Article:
Guerrero said, “Animal trainers have long known that immature elephants remain closely attached to their mothers until about 8 to 10 years of age. Soon, after the males leave to join an all male group and the females enter into the matriarchal network, many people don’t realize that elephant groups are a matriarchal society--managed by the females.

Older animals teach restraint and keep the youngsters in check. Young animals also learn vital social skills in mixed groups and play groups since naughty behavior or too much roughhousing drives others way. They learn to limit their strength during interactions because the reward is more playtime with peers and acceptance by others.”

Today, many of the wild dwelling animals seem to form the same sort of groups found in captivity. These surrogate “herds” are essentially groups without any family associations, recently termed as “semi permanent aggregations” by researcher Bradshaw who found that the wild groups tend to contain animals between 15-25 years old.

It is these elephants of decimated herds who exhibit behavior typically associated with post-traumatic stress disorder and other trauma-related disorders in humans: abnormal startle response, unpredictable asocial behavior, inattentive mothering and hyper aggression.

Guerrero looked at the structure and history of a group of Asian elephants at a prominent American zoo and found that the most stable creatures were those who had one or two residences and only a couple of trainers. Her internal report was geared to analyzing how successful a new management system for elephants was and the discovery about the diversity in background made total sense to the animal behavior consultant.

Eve Abe, an animal ethologist and wildlife-management consultant is based in London but grew up in northern Uganda. She received her doctorate at Cambridge exploring the parallels she saw between the plight of Uganda’s orphaned male elephants and the young male orphans of her own people. Only 150 remain of the original 4,000 strong herd of elephants after mass destruction during the war in Tanzania.

Guerrero, who read the article by Siebert, said that she worked around the 40-year-old, five-ton Asian elephant named Misty discussed in the New York Times article. Misty is now housed at the Elephant Sanctuary in Tennessee.**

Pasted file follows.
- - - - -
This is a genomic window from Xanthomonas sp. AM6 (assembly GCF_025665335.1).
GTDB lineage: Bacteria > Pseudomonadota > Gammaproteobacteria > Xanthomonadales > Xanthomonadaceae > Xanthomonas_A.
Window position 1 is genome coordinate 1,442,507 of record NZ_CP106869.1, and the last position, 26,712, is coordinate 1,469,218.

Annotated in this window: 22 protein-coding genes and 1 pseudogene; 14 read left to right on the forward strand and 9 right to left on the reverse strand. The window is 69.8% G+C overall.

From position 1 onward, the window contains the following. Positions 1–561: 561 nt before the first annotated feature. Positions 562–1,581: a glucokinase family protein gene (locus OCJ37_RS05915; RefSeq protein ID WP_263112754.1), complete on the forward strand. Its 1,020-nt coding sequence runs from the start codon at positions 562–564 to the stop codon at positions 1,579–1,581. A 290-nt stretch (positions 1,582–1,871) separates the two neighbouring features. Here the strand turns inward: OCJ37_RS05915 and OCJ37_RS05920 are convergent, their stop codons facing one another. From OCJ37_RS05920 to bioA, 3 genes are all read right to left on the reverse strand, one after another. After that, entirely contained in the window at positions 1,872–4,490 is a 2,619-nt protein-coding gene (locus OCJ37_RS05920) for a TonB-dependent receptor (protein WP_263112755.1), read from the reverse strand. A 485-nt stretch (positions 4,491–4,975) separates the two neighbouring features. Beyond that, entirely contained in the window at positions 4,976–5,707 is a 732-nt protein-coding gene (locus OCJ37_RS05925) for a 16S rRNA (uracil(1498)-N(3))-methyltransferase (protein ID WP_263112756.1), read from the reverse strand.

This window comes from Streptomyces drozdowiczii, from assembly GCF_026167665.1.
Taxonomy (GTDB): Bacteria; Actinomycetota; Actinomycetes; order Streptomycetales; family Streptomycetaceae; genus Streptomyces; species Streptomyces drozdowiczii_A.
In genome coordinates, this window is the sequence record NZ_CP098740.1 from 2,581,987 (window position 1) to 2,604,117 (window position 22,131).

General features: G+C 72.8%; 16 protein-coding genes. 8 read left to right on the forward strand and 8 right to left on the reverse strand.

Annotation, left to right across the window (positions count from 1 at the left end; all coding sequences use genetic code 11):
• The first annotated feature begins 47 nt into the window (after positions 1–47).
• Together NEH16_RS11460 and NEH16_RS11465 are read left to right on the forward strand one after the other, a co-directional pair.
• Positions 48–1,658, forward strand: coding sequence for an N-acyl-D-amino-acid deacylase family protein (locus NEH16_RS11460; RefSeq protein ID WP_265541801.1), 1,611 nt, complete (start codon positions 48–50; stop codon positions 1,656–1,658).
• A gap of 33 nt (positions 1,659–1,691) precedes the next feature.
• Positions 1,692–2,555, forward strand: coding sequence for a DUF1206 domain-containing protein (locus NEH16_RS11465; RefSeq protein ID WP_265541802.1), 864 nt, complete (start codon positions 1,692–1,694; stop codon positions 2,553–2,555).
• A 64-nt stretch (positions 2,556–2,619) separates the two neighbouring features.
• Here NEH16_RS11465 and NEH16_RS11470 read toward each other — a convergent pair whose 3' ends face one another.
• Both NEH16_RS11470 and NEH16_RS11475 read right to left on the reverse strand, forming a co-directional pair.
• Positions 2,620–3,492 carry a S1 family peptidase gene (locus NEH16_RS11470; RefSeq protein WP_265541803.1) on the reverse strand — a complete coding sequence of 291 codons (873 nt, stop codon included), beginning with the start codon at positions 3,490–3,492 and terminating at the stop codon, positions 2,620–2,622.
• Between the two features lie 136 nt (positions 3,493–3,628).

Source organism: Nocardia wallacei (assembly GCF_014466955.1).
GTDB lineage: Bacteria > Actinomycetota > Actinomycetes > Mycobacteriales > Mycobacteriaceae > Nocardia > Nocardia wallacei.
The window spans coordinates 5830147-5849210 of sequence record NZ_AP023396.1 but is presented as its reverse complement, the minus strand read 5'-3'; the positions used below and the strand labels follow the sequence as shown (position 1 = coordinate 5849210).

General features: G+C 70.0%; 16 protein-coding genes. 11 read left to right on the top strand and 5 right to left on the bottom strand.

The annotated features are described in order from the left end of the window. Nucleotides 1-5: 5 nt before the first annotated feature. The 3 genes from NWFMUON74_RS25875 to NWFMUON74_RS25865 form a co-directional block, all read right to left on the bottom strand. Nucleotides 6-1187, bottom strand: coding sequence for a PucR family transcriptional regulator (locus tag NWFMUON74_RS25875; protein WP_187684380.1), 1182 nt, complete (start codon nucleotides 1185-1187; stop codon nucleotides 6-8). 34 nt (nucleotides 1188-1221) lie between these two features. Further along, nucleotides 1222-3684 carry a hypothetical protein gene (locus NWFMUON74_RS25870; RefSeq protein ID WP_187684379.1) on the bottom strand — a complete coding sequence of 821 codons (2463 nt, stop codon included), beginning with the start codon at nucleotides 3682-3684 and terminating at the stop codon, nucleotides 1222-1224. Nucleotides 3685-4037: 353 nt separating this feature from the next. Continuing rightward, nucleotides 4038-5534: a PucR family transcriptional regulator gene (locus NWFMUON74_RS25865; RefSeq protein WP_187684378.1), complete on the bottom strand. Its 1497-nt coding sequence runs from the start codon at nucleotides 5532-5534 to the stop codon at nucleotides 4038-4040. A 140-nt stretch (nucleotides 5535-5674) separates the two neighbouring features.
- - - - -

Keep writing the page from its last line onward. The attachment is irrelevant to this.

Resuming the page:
She said, “Misty was off limits to anyone who was not her primary trainer. She lashed out and hurt quite a few people. I remember one incident when someone entered the elephant barn—Misty hit him with her trunk which knocked him clear across the barn…People want to believe wild animals are amiable creatures and forget that they are wild animals with complex personalities and idiosyncrasies. Her unstable background sheds light into some of her behavior.”

Within two years of Guerrero’s departure from the animal acting firm where she knew the elephant, Misty killed one of the staff at Lion Country Safari. Siebert reported that “Misty has also been in therapy, as in psychotherapy…” and “the manner of the elephants’ continued keeping, their restoration and conservation, both in civil confines and what’s left of wild ones, is now drawing the attention of everyone from naturalists to neuroscientists. Too much about elephants, in the end — their desires and devotions, their vulnerability and tremendous resilience — reminds us of ourselves to dismiss out of hand this revolt they’re currently staging against their own dismissal…”

Guerrero said, “I like the term ‘interspecies empathy’ we need to address misperceptions that people have about animals and stretch beyond conservation into education and pragmatic action. People need to learn how to live with wild animals. Siebert made some great points about living with wildlife like humans used to do, to create conditions whereby people can live on their land and live with wildlife without it being this life-and-death situation. This is critical today since we are seriously encroaching on the environment.”

How can you help? Guerrero encourages you to support the work of the David Sheldrick Wildlife Trust in Kenya.

*When older mature bulls were placed into the areas with delinquent males—the misbehavior plummeted.

**In 2006 an Elephant Sanctuary Asian elephant named Winkie killed her assistant caretaker and critically injured the male caretaker who’d tried to save her.